When Olam International, a leading agri- business operating across the value chain in 70 countries, decided to set up shop in Nigeria, it was meant to be the largest integrated animal feed mills, breeding farms and hatchery with an investment of $150m (N30bn).
The Group has been in Nigeria for 30 years and is here to stay. The intention was and still is, to address the poultry supply gap. Olam’s facilities directly address a significant supply gap for poultry meat in Nigeria, giving farmers and distributors access to high-quality feed at competitive prices. In addition, Olam’s team of field veterinarians are engaged, specifically, to train up to 10,000 farmers a year in best poultry farming practices.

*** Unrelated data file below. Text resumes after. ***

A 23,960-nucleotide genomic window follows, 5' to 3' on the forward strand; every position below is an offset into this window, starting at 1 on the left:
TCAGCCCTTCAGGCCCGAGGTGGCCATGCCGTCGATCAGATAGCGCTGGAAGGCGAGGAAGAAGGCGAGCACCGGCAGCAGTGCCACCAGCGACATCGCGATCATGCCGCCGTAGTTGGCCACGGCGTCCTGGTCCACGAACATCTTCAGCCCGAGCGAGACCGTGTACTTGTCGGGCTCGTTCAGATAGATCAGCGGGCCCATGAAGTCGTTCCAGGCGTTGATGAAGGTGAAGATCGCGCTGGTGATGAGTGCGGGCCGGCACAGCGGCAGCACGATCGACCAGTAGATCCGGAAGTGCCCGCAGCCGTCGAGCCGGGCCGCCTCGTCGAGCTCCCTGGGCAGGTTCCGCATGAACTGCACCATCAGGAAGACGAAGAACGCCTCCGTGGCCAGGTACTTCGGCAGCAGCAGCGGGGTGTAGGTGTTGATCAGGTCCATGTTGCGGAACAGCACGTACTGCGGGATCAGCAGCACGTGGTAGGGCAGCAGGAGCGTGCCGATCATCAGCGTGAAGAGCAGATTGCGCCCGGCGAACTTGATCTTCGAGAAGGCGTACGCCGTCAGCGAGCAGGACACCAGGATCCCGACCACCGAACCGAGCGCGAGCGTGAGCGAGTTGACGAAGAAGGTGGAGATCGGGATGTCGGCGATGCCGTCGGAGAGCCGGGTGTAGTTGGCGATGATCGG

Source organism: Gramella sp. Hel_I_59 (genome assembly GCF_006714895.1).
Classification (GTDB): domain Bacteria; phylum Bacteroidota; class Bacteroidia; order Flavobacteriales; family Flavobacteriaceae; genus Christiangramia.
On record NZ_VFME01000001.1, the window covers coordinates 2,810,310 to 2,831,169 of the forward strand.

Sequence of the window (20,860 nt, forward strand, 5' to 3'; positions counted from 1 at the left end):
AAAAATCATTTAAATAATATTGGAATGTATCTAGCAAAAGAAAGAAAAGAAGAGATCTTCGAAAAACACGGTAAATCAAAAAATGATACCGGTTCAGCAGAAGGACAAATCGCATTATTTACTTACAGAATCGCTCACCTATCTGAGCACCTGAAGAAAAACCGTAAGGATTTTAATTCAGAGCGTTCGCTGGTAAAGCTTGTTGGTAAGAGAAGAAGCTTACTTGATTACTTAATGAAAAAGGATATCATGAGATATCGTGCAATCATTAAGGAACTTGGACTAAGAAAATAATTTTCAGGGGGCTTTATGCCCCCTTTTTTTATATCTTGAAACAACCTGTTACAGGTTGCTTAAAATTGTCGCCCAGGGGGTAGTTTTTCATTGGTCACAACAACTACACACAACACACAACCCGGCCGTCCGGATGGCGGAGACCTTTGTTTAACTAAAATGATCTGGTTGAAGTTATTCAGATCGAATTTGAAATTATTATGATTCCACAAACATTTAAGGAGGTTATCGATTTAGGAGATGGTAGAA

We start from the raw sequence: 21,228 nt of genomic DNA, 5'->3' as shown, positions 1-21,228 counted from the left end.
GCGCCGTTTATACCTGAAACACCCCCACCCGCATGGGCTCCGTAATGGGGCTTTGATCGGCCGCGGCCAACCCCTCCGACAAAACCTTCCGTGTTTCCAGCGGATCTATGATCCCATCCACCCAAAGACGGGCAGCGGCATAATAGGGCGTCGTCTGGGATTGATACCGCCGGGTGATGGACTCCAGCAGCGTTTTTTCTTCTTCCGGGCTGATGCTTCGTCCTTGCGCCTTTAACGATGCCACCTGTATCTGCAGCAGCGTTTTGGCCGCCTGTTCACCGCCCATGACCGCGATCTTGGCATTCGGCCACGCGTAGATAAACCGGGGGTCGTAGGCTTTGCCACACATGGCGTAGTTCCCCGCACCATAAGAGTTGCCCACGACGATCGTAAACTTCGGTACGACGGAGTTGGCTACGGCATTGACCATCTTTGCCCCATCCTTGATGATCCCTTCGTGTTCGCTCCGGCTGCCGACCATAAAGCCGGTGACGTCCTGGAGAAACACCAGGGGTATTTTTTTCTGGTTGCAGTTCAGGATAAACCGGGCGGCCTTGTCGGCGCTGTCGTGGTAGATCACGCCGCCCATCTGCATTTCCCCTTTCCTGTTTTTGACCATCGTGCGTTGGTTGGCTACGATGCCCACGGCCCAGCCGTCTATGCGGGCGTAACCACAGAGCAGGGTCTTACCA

Given that around 75 per cent of poultry farming is managed by smallholders, Olam’s poultry initiatives are designed to indirectly create 150,000 to 200,000 ruraljobs for Nigerians as the entire sector is stimulated.
Olam estimates that poultry meat consumption among Nigerians could increase up to 10-fold by 2040, provided domestic supply can meet increased demand and based on prices becoming more
affordable for Nigerians.
It was also projected that its investment will enhance domestic poultry production by approximately eight billion eggs and 100 million kilogrammes of poultry meat – the equivalent of 40 eggs and 0.5 kilogrammes of chicken per Nigerian per year.
This will also result in a reduction in the foreign exchange spent on illegal low- quality frozen imports, which is currently estimated at US$150.0 million to $200.0 million per year.